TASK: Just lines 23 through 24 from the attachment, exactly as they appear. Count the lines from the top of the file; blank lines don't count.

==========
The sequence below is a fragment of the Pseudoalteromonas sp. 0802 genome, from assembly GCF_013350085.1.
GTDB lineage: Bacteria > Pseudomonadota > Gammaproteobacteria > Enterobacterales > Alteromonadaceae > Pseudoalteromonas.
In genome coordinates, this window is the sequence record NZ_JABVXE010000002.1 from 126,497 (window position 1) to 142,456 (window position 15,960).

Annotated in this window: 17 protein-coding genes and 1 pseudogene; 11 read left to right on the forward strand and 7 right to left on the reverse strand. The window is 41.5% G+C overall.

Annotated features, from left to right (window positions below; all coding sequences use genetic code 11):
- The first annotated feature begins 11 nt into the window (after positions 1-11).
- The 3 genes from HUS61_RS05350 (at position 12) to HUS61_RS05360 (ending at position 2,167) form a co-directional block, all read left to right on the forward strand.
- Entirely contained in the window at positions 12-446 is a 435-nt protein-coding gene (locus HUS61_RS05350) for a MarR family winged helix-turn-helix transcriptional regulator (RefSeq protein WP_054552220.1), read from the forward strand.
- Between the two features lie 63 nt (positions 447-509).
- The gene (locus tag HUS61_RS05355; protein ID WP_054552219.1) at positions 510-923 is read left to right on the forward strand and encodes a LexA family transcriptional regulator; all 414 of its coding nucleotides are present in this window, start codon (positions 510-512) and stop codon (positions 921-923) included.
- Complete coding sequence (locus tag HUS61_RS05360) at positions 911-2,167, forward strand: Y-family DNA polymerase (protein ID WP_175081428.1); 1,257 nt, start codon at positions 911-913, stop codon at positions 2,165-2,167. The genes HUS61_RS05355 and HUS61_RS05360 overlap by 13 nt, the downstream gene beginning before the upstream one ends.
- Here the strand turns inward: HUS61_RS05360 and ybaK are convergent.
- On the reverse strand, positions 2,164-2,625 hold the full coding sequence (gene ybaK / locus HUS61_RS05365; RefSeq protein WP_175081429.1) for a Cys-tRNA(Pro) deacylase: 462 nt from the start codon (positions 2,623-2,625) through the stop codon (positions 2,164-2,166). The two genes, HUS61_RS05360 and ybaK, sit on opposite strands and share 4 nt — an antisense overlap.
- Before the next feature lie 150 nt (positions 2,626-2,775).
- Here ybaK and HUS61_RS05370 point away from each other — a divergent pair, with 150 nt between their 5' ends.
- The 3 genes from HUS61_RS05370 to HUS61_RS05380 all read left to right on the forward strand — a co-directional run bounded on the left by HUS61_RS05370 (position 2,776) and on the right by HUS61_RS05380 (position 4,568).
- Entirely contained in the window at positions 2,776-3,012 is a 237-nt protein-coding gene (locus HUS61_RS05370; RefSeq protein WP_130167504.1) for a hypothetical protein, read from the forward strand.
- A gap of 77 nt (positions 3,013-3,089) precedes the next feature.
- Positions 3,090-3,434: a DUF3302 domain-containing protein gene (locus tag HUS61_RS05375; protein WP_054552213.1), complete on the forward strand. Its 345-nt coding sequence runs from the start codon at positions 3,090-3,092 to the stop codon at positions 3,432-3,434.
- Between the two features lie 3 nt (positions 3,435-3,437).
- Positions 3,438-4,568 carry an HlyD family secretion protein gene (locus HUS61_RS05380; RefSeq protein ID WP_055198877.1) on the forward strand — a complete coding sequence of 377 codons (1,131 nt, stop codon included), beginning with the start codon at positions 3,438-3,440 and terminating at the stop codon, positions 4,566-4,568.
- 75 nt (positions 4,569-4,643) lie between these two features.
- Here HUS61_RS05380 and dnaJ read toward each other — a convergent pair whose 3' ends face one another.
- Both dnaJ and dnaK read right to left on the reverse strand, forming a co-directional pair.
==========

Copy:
- Here HUS61_RS05380 and dnaJ read toward each other — a convergent pair whose 3' ends face one another.
- Both dnaJ and dnaK read right to left on the reverse strand, forming a co-directional pair.